Given the current scholarship's generally negative portrait of the irregular war and its practitioners, an appropriate question to ask is whether McNeill's Rangers more hindered or helped the Confederate cause. The Partisan Ranger Act was always controversial. Many professional officers believed that the legislation would lead to lawlessness on the home front and demoralization in the conventional service, dual fears that all too often were realized in full. Citing the freedom from army discipline and independence of partisan commands as encouraging regular soldiers to desert, there were determined attempts by General Thomas Rosser and others to disband McNeill's command, all of which failed because they lacked ultimate approval from the War Department. Robert E. Lee himself seemed to be of two minds when it came to McNeill, directly praising the ranger's accomplishments while condemning partisan warfare in general. Though such small bands could never damage enemy-controlled infrastructure for long periods of time, McNeill's Rangers did force B&O authorities to expend a great deal of resources in repairing damage and drew to rail defense large numbers of enemy troops that could have been put to good use elsewhere. As the book well demonstrates, during the conflict the rangers killed, wounded, or captured many times their own number of enemy soldiers. They also acquired large quantities of badly needed arms, accoutrements, wagons, horses, and livestock, much of which they turned over to Confederate authorities. Their sheep and cattle transfers did much to feed otherwise supply-challenged regular Confederate forces in the Shenandoah. While the presence of the rangers may have tempted other fighting men to escape regular service, French's study offers little evidence that the rangers did much to alienate the local population from supporting the Confederate cause. On balance, it appears that McNeill and his men were uncommon exemplars of Partisan Ranger Act intentions.

There are a few complaints with the book. The maps in Phantoms are adequate in portraying the extent of McNeill's reach and the major geographical points within his primary stomping grounds, but it would have been helpful if additional smaller scale maps depicting particular operations had been included. To be fair, there is a raid map for the Kelley-Crook nabbing along with a pair of archival sketches that are difficult to read (as so often is the case with hand-drawn map reproductions resized to fit on the printed page). The book also ends rather abruptly, and it could have used a concluding chapter that brings everything together in terms of assessing the effectiveness of the rangers and their overall impact on the course of the war in the region (and perhaps beyond).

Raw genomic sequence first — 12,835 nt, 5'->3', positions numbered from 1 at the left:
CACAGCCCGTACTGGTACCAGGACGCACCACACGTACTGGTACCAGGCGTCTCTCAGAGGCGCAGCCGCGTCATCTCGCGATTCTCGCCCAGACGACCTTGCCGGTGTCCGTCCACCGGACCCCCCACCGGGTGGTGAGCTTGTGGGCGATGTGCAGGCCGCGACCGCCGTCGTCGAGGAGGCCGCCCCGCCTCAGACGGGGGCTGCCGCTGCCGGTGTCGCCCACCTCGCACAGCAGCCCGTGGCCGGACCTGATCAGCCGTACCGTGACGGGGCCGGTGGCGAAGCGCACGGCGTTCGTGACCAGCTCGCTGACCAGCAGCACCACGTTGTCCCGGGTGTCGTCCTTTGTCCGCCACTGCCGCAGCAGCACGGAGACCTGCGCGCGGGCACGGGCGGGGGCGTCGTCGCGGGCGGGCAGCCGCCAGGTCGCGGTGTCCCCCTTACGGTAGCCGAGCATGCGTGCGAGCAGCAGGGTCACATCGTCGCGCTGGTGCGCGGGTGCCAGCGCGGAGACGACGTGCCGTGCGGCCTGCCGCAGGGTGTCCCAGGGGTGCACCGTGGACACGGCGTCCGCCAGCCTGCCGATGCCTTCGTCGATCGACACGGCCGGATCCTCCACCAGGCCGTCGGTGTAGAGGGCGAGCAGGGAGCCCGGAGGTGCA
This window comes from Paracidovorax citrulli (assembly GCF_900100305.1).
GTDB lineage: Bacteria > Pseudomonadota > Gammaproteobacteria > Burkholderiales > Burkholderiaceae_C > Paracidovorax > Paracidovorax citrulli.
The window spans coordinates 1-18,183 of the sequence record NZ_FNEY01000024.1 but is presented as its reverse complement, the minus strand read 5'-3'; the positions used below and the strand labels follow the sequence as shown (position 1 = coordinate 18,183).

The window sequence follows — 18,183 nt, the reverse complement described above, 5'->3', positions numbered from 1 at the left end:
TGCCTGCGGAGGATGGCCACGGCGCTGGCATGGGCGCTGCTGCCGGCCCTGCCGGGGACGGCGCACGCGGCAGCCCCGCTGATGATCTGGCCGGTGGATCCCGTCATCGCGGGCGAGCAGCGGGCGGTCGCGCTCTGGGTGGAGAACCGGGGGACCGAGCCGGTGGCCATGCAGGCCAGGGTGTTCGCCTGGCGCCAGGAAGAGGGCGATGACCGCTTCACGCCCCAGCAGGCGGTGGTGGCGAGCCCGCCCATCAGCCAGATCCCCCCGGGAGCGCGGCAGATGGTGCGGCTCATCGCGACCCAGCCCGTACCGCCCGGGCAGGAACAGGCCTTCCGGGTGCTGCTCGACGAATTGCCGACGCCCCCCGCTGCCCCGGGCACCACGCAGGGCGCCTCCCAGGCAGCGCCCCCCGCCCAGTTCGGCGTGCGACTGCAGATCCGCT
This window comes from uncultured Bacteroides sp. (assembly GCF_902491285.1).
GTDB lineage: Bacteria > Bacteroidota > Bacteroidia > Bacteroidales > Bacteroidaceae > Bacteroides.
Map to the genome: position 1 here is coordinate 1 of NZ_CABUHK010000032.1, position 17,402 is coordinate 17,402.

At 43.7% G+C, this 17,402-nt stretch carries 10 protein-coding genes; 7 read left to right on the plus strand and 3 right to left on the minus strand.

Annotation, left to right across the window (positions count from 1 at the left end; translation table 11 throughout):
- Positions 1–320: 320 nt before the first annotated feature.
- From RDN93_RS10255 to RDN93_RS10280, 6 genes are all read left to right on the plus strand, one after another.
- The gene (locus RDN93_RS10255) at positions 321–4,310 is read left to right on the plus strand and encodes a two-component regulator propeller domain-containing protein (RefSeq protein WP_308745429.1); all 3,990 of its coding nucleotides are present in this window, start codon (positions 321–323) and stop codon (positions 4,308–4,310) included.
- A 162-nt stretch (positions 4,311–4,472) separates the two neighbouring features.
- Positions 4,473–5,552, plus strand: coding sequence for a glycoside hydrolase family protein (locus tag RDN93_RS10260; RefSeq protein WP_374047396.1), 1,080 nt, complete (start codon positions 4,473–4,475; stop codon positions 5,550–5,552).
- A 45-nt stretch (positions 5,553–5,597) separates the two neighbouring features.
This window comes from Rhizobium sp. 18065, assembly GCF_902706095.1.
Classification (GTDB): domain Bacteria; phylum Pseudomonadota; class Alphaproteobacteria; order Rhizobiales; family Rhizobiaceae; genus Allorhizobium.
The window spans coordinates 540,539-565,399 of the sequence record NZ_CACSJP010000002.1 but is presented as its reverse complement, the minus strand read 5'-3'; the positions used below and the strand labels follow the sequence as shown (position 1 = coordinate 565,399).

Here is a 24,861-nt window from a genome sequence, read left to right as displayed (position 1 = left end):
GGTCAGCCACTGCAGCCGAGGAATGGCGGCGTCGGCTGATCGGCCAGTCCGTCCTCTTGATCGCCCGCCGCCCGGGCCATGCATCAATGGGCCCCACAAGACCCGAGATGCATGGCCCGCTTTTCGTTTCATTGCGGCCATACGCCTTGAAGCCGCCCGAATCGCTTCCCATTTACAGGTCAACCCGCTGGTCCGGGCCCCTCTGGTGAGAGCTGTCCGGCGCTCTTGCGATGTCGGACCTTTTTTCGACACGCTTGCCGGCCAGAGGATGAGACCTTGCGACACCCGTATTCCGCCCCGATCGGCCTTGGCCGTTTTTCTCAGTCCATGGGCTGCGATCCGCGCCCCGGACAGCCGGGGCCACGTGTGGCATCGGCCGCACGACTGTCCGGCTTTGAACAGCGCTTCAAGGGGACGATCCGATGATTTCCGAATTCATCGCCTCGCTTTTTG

Given the environment's critical role in any irregular war, a more detailed examination of the region's topography might also have been in order. In the Potomac Highlands, there were adequate farm lands available to support the guerrillas with food but also more than enough wilderness to provide necessary cover and shelter. The region's gaps, mountains, valleys, forests, and vegetation comprised perfect terrain for small-unit hit and run attacks, and this natural environment undoubtedly represented a key factor behind the success of the rangers.

The book is chiefly concerned with the military impact of McNeill's Rangers, so what happened to civilians when the guerrillas weren't present is mostly beyond the scope of the work. Given the mixed loyalties of the Highlands population living along the borderland between Virginia and what would become West Virginia, there existed great potential for a volatile combination of revenge and reprisal. The book does certainly describe several isolated incidents of robbery, abuse, and murder, but the reader does not on the whole gain a sense of how Potomac Highlands society fared in comparison to other guerrilla-infested border regions, many of which have been subjected to extensive modern study and analysis.

Phantoms of the South Fork is another great addition to Kent State's uniformly excellent Civil War Soldiers and Strategies series. Steve French's through documentation of the wartime exploits of McNeill's Rangers appropriately raises the historical stature and significance of the unit to levels on par with more celebrated Confederate partisan bands, such as Mosby's Rangers. Beyond its substantial value as a biographical treatment of John Hanson McNeill and its assumption of the role of new standard work on the topic of McNeill's Rangers, the volume also serves as a useful military record of the Civil War years in the rugged Potomac Highlands. Recommended.